New pet deposit fund among B.C.’s latest social assistance overhaul

Other changes include nixing clause that said people must be financially independent for two years

The B.C. government has unveiled a number of changes to income and disability assistance, in efforts to reduce barriers for those needing to access the programs.

The changes, which came into effect on Jan. 1, include no longer requiring seniors who receive welfare assistance to use Canada Pension Plan retirement benefits if they are younger than 65 years old.

The definition of what it means to be a spouse has also been amended, by increasing the amount of time two people can live together before their individual assistance is reduced to the lower partner’s rate, as well as allowing two people who have separated but are not yet legally divorced to access individual assistance.

The government has also introduced a pet damage deposit fund to help people find and maintain affordable housing.

Those needing assistance will also no longer be required to prove they have been financially independent for at least two consecutive years prior to applying for help.

Adrienne Montani, provincial coordinator of First Call BC, said in a statement that this particular change will help youth aging out of the foster care system.

ALSO READ: Province promises July policy changes to help break cycle of poverty in B.C.

“It is equally important for other youth who do not have family support during this important time in their transition to adulthood,” Montani said.

The changes are part of the B.C.’s poverty reduction strategy, which carries the goal of reducing child poverty rates in half by 2024.


@ashwadhwani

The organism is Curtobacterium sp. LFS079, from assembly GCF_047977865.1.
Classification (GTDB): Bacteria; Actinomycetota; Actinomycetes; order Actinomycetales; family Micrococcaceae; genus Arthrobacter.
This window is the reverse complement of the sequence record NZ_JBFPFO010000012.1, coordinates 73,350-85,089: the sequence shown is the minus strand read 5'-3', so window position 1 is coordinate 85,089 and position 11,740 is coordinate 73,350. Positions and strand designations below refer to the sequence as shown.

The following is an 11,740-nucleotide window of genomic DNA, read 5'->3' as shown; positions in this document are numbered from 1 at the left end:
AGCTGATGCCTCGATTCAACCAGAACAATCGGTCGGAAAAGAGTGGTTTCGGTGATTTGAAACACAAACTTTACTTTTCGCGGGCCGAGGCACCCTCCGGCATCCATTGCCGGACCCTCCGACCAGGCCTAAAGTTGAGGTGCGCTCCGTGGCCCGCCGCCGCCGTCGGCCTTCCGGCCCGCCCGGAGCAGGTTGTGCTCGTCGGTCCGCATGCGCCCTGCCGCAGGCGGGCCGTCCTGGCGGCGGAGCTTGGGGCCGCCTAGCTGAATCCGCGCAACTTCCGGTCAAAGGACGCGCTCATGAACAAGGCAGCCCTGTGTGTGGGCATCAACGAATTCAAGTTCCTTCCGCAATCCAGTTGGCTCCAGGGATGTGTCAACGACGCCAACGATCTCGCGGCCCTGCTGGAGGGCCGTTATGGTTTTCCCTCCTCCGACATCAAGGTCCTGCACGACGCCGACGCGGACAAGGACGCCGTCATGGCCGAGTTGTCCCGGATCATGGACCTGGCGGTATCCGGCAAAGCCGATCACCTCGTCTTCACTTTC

ashley.wadhwani@bpdigital.ca

Like us on Facebook and follow us on Twitter.

Get local stories you won't find anywhere else right to your inbox.
Sign up here

Just Posted

Nanaimo, Royal Jubilee to be Vancouver Island’s COVID-19 frontline hospitals

Other Island hospitals will be admitting COVID-19 patients and will be used in a support role

B.C. firefighters only responding to most life-threatening calls during COVID-19 pandemic

The directive comes after province spoke with paramedics, fire services, according to top doctor

‘An extra $220 every 90 days’: B.C. patients pay more dispensing fees due to prescription limits

Kelowna woman says it’s outrageous to charge for refills every 30 days

West Coast restaurateurs feeding the front-line

“My community was my main focus out of the gate.”

B.C. clears more acute hospital beds as COVID-19 case growth slows

Province holding about 40% of beds empty for peak still to come

75-year-old woman rescued from Cowichan Lake

Victim taken to hospital, but expected to recover

Not to become bored the game plan for COVID-19

Board game with an Island map developed by Island family just the remedy for filling time at home

As 500K+ apply for emergency benefit, Trudeau says aid coming for Canadians left behind

Canada Emergency Response Benefit provides $2,000 per month

UPDATE: UK PM Boris Johnson moved to intensive care after COVID-19 symptoms worse

He has been quarantined in his Downing St. residence since being diagnosed with COVID-19 on March 26

Travellers, travel agents ‘in agony’ over refund policies and customer service

Many Canadian carriers are offering customers flights rebookings or travel vouchers — but not refunds

Introverted and extroverted kids likely to react differently to COVID-19 restrictions

B.C. child psychologist says your parenting approach can’t be one-size fits all in social isolation

B.C. begins taking submissions for $2M COVID-19 research fund

Rural health, impact of shifting hospital resources among priorities

Most Read